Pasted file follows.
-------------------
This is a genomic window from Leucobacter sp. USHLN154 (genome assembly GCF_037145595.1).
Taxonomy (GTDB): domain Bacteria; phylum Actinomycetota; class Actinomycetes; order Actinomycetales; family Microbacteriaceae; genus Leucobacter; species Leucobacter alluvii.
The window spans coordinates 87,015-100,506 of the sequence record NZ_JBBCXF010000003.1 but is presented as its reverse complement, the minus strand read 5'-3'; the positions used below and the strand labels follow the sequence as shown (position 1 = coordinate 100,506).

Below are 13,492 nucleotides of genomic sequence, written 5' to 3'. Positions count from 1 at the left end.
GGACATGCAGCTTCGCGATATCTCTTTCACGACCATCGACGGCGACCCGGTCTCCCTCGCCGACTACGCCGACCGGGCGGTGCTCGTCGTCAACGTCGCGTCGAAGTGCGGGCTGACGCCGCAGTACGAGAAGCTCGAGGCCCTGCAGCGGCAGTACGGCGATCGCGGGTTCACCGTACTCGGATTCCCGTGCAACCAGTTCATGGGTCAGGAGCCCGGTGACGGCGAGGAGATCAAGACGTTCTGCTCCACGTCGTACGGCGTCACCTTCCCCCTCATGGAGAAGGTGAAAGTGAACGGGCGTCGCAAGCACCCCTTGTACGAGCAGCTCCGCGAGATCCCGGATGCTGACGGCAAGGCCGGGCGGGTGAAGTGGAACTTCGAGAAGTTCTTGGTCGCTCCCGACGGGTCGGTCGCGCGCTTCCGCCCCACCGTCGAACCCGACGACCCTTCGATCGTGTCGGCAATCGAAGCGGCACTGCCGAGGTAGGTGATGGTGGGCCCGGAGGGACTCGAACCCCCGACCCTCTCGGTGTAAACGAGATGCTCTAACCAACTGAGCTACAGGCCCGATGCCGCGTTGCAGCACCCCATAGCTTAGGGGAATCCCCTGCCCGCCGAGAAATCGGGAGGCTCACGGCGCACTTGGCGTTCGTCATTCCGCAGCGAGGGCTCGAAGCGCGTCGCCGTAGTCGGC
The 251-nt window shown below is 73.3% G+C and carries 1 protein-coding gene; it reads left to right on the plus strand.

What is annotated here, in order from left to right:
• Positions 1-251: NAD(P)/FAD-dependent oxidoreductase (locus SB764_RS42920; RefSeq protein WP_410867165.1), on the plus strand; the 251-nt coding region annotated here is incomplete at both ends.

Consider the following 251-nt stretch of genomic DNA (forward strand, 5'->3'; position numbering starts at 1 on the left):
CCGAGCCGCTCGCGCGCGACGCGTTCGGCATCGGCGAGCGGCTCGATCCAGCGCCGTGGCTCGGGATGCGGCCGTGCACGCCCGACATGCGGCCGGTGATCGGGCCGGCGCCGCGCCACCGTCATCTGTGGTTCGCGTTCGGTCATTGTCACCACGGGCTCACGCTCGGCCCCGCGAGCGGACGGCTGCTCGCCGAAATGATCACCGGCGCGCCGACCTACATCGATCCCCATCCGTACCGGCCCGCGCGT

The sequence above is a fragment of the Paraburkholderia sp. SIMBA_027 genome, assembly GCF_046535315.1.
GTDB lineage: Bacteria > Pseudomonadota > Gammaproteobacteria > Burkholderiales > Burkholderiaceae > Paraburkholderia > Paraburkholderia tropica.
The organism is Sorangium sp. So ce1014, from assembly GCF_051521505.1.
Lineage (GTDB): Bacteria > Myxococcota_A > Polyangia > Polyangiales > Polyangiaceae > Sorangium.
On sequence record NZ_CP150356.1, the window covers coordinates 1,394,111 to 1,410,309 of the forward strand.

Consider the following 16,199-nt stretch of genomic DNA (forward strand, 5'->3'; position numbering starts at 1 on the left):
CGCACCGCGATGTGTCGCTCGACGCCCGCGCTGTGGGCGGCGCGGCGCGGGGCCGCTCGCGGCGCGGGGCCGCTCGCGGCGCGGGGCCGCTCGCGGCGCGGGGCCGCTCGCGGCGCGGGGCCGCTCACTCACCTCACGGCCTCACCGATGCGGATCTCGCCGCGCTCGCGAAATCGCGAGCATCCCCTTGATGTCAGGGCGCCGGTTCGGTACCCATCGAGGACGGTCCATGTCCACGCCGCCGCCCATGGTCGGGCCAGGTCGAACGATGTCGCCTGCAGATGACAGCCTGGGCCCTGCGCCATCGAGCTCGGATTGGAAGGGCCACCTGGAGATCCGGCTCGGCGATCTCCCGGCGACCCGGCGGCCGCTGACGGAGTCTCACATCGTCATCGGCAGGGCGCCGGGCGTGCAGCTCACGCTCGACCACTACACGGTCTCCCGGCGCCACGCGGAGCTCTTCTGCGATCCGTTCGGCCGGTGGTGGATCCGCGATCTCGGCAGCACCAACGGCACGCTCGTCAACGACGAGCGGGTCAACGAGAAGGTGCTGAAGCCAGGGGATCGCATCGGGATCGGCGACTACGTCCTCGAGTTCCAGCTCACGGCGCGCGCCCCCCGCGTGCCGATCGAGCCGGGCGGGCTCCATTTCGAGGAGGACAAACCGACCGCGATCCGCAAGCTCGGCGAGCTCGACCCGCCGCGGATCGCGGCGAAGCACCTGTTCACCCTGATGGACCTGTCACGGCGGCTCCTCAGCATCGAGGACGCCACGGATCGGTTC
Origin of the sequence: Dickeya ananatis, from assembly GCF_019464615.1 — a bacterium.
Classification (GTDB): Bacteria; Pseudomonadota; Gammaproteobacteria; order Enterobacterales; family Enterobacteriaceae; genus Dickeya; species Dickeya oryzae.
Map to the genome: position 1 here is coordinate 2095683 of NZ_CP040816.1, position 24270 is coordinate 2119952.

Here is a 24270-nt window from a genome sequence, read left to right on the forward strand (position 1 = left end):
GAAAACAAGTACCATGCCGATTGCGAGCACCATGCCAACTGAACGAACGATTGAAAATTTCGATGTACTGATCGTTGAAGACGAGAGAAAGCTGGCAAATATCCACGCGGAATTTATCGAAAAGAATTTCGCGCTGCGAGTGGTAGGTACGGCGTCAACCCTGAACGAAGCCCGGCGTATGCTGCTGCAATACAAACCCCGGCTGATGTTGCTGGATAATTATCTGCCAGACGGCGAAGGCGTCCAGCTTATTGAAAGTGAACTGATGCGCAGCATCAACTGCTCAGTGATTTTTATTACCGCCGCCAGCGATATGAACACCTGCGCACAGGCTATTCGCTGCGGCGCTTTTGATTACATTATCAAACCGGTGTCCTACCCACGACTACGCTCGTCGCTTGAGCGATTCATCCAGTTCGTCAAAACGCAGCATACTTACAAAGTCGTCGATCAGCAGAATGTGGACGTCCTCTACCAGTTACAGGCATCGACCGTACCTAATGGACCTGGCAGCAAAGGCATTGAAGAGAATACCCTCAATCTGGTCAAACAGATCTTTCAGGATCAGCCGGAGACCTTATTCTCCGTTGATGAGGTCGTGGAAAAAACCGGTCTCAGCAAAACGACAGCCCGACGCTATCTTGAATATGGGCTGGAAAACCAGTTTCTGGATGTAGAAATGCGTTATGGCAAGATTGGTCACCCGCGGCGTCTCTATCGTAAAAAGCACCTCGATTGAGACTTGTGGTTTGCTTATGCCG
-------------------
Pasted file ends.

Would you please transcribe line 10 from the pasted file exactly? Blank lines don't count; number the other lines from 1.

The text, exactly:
CCGAGCCGCTCGCGCGCGACGCGTTCGGCATCGGCGAGCGGCTCGATCCAGCGCCGTGGCTCGGGATGCGGCCGTGCACGCCCGACATGCGGCCGGTGATCGGGCCGGCGCCGCGCCACCGTCATCTGTGGTTCGCGTTCGGTCATTGTCACCACGGGCTCACGCTCGGCCCCGCGAGCGGACGGCTGCTCGCCGAAATGATCACCGGCGCGCCGACCTACATCGATCCCCATCCGTACCGGCCCGCGCGT